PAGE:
When you think of America’s most dangerous jobs, there are common occupations that may come to mind – coal miner, steel mill worker and construction worker to name a few. But the most dangerous job in many states across the country may surprise you.
Nursing is not often recognized as a dangerous career, but many nurses find themselves the target of daily physical and emotional abuse from patients and their families. A hospital may seem like the safest place to work, but it is in fact a hotspot for many on-the-job injuries.
Types Of Nursing Injuries
In one survey, 75 percent of nurses reported being physically or verbally abused by their patients and patient visitors. The study also notes that the majority of nurses are female, and the majority of violent incidents are caused by males who are under the influence of drugs or alcohol.
This is the primary form of injury nurses face, but there are several others that could occur: slip-and-fall accidents, repetitive stress injuries, needle sticks and serious illness are common in the health care field as well.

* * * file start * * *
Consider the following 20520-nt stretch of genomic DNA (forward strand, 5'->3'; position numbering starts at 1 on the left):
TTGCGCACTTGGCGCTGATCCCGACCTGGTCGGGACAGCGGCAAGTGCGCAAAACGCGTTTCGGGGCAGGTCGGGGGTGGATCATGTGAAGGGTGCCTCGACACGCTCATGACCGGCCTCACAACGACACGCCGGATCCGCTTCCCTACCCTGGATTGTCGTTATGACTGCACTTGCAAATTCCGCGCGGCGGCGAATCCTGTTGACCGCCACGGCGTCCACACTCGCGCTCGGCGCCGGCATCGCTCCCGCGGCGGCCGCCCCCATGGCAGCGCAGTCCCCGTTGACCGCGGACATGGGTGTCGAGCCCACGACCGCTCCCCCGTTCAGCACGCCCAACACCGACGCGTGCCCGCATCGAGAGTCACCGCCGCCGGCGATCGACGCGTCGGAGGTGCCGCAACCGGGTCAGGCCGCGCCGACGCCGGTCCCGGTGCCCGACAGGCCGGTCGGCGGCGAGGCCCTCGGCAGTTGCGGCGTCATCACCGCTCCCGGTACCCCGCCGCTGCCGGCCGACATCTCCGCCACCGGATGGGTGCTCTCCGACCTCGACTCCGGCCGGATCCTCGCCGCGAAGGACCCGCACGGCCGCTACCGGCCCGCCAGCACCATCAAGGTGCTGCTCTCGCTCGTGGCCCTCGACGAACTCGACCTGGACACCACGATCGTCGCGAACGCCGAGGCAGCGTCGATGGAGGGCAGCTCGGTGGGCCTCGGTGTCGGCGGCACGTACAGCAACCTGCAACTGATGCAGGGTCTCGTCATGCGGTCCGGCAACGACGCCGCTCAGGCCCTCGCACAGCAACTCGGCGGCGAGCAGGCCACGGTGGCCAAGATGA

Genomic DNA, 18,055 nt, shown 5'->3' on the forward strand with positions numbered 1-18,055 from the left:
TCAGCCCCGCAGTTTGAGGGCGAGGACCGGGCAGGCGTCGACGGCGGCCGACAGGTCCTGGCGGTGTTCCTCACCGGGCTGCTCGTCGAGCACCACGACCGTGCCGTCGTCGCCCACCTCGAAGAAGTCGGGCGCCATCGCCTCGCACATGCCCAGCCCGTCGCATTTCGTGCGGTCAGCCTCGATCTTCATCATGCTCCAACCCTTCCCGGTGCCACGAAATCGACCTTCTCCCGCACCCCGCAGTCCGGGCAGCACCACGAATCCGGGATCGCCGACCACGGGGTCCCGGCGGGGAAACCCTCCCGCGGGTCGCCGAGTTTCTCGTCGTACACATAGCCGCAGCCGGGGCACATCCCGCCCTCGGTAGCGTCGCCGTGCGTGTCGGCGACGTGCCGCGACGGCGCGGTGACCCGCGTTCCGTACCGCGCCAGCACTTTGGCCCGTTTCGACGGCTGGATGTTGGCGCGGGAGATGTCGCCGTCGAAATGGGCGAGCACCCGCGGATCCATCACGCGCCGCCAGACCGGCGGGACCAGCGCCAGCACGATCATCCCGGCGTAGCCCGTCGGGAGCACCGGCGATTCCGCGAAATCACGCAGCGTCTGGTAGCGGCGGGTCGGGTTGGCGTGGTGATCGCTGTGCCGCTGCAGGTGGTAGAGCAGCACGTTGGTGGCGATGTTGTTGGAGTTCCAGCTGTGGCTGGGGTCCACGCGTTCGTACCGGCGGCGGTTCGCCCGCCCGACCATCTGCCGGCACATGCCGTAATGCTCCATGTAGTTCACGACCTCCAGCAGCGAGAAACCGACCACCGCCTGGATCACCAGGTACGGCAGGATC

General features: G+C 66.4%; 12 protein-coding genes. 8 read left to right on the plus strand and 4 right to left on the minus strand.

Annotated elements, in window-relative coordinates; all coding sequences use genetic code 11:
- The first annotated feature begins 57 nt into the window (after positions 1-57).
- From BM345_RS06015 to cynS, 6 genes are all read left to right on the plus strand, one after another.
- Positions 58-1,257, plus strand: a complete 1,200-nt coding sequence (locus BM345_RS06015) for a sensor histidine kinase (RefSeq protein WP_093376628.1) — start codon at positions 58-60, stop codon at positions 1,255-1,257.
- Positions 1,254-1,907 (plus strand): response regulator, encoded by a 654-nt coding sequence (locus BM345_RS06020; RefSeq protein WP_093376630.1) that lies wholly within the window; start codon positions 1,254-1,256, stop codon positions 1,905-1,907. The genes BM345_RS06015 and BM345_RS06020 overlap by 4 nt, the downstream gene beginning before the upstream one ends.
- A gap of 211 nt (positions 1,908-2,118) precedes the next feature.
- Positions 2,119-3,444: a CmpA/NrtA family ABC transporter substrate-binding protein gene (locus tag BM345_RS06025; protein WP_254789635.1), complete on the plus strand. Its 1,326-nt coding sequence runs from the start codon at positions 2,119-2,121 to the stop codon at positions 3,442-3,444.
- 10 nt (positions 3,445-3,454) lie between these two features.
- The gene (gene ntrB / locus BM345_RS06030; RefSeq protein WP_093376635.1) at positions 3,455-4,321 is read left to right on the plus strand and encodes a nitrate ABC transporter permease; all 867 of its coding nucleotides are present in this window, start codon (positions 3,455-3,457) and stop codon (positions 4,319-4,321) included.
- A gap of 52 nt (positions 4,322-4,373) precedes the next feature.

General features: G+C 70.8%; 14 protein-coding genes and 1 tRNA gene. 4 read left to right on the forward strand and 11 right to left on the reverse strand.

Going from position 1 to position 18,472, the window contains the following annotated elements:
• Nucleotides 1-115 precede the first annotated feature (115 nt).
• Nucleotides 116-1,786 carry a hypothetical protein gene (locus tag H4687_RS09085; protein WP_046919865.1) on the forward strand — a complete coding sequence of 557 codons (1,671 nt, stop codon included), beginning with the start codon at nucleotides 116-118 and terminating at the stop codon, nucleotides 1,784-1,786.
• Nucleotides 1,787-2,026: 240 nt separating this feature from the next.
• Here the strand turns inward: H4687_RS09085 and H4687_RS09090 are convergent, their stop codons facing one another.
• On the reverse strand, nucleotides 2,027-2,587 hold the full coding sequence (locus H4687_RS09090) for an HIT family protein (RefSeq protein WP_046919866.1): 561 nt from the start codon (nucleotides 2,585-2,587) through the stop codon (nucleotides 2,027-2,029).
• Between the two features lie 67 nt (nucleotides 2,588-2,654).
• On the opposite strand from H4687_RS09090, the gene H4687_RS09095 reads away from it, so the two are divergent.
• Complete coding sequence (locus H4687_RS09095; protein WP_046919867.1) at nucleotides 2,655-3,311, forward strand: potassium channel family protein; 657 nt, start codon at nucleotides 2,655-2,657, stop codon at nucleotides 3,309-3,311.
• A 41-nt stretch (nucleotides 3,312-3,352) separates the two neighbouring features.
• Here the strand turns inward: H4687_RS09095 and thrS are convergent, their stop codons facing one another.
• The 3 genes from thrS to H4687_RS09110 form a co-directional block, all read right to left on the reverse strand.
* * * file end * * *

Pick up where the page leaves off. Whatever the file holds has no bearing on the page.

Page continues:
What Can Nurses Do About It?
While workers’ compensation is often associated with more blue-collar work, it’s an important source of relief for injured nurses. When you are injured on the job, no matter what the occupation, worker’s compensation exists to help pay for your recovery.
For those injuries caused by patients and visitors, nurses may be able to file a personal injury lawsuit in addition to claiming workers’ comp. When your accident is caused by a third party, you could have multiple paths to find relief.
Perhaps the biggest thing nurses can do is remain alert. While you do not want the fear of injury to impact your services, it is important to keep in mind the dangers of your occupation. Remaining vigilant could help you prevent a serious injury.